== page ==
Last May, Revive applied for a rescue funds grant to help with that project, claiming those 10 units could house up to 480 people, according to Manwiller.

“We asked about the 480 number, and they said that that was only used in order to solicit money,” Manwiller said. “Once they said that, most of us realized that there’s something (that) wasn’t right about this.”

Public pressure eventually forced Revive Alaska to kill that project. Now the empty lot is back on the market.

The next month, RACS purchased a 16,000-square-foot church in Midtown at 4317 MacInnes Street, which sits on more than an acre of land. Revive did this after the Anchorage Assembly appropriated $750,000 to help the nonprofit rebuild its food pantry in South Anchorage.

When Alaska’s News Source reporters were given a tour of the building, only a couple of rooms appeared to be used for the food pantry. Reporters also found, without the Assembly’s knowledge or approval, that the municipal administration had changed the language in the grant to allow Revive Alaska the option to relocate the food pantry.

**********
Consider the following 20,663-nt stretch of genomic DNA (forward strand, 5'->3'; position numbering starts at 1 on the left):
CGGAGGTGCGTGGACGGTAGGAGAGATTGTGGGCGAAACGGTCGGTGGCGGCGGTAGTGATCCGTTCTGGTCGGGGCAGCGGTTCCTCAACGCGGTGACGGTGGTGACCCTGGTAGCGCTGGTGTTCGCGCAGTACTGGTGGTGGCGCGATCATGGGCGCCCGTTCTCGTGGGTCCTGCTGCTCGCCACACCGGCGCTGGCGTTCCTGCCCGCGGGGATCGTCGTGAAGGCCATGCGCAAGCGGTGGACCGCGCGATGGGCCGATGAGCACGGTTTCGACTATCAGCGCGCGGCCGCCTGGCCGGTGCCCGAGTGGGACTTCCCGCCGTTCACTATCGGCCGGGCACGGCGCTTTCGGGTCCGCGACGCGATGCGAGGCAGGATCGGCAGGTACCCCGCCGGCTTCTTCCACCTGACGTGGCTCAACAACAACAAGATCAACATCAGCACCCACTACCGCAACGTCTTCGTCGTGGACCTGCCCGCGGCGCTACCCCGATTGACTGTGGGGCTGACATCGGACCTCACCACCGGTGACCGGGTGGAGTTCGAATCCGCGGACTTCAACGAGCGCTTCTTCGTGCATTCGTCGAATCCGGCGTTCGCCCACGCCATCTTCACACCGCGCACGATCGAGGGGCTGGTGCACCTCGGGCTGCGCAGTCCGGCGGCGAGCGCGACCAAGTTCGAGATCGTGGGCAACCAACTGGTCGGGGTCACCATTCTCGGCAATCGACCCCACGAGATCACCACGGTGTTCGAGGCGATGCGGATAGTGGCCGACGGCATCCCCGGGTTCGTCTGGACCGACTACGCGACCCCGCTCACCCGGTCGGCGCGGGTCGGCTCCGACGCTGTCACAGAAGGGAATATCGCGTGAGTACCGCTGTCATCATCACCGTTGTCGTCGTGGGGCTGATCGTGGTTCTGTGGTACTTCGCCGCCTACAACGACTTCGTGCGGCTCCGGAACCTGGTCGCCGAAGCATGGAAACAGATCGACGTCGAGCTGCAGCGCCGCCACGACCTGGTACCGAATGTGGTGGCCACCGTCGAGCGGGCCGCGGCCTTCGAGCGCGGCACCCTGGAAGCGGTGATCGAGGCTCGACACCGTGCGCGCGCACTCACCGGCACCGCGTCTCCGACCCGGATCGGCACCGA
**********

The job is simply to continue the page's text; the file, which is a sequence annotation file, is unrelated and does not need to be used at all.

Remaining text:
Therefore, at least some of that money went toward the church in Midtown, which now serves as a temporary food pantry.

“Does it really cost $750,000 for the small room that they have at the church?” Manwiller asked rhetorically.

In fact, Manwiller became so concerned that he contacted federal officials.

“The Department of Treasury told me they were starting an investigation,” Manwiller said.

Last November, Alaska’s News Source also questioned Revive Alaska’s president, Prince Nwankudu, who promised to be transparent.

“For me, as I’m standing here, I don’t take salary, the books are open,” Nwankudu said. “I don’t, you know, take any money from the nonprofit.”

However, Alaska’s News Source cannot confirm that because Nwankudu never allowed reporters to review his financial records, despite multiple requests. According to the Internal Revenue Service, a nonprofit “organization must report on its Form 990 all of the revenues, expenses, assets, liabilities, and net assets or funds.” They’re also required to provide copies of their annual returns for the past three years.